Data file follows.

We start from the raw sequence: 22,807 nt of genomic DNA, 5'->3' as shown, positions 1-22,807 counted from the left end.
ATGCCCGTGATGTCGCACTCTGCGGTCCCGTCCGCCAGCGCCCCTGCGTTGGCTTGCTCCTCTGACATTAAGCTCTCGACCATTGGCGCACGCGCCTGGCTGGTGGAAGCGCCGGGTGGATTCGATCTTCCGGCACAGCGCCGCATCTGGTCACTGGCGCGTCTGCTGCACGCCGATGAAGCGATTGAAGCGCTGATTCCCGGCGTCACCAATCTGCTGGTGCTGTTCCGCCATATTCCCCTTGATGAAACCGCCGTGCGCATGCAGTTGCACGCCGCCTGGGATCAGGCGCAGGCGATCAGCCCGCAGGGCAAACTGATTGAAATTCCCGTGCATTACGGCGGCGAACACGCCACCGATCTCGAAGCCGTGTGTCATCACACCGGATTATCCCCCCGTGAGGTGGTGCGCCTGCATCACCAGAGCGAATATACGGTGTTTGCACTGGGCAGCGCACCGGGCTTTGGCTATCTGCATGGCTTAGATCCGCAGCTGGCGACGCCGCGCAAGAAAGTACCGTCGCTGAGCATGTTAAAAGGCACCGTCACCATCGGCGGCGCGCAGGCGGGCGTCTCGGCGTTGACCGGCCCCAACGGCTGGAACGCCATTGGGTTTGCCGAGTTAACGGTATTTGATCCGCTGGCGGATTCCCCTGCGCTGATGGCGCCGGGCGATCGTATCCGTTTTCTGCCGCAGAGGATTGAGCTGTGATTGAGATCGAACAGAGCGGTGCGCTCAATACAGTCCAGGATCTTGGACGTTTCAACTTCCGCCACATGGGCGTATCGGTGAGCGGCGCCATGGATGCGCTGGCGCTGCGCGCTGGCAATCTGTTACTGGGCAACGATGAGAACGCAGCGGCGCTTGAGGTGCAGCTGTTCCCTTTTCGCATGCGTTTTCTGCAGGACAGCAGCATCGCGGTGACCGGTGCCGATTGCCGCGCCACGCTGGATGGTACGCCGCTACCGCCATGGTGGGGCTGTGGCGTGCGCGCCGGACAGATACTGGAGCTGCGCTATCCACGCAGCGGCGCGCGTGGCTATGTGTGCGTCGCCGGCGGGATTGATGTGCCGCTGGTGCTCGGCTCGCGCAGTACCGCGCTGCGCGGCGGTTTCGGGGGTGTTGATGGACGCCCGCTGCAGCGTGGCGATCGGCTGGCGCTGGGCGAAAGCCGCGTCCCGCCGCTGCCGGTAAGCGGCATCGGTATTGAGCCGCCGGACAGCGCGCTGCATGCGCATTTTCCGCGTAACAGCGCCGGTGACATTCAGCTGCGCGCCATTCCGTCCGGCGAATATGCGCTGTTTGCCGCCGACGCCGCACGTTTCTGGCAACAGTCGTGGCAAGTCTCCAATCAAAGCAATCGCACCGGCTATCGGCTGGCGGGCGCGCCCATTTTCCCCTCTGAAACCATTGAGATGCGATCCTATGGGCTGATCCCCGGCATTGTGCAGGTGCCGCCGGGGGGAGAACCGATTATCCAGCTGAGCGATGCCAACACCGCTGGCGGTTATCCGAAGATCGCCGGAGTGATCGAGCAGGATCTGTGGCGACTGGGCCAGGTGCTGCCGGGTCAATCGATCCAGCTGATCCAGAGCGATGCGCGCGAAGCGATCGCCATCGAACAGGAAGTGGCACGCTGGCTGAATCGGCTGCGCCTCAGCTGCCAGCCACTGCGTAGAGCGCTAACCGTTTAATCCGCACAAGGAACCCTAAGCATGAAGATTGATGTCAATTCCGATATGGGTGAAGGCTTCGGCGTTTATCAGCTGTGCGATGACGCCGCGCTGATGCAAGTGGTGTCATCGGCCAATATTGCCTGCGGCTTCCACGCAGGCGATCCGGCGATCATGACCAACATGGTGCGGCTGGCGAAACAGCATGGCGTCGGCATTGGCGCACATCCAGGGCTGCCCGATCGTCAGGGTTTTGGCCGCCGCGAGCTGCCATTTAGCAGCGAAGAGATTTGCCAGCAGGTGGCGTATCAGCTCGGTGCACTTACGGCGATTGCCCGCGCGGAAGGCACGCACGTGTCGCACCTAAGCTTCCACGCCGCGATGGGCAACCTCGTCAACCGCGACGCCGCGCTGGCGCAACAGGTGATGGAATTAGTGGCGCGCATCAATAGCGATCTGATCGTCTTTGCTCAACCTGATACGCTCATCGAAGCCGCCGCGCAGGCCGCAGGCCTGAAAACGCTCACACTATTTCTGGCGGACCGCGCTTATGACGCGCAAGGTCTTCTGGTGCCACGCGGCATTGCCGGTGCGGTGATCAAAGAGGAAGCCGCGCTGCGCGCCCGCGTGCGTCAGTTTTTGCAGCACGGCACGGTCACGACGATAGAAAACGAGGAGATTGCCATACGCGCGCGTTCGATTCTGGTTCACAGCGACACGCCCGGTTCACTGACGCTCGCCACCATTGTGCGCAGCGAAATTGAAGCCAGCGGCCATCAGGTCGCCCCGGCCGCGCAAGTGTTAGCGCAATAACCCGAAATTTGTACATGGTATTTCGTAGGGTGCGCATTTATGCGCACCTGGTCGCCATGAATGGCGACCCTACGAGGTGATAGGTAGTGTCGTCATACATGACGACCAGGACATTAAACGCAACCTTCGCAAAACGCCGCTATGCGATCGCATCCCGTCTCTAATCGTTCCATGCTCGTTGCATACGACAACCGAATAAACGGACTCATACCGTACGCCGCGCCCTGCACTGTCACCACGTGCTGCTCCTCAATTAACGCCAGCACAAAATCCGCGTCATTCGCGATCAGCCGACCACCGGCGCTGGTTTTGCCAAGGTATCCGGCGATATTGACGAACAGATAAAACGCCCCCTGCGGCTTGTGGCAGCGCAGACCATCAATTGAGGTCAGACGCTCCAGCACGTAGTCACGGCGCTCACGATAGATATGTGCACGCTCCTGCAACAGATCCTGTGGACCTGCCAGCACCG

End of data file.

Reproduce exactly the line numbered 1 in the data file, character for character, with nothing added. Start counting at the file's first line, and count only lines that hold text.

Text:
We start from the raw sequence: 22,807 nt of genomic DNA, 5'->3' as shown, positions 1-22,807 counted from the left end.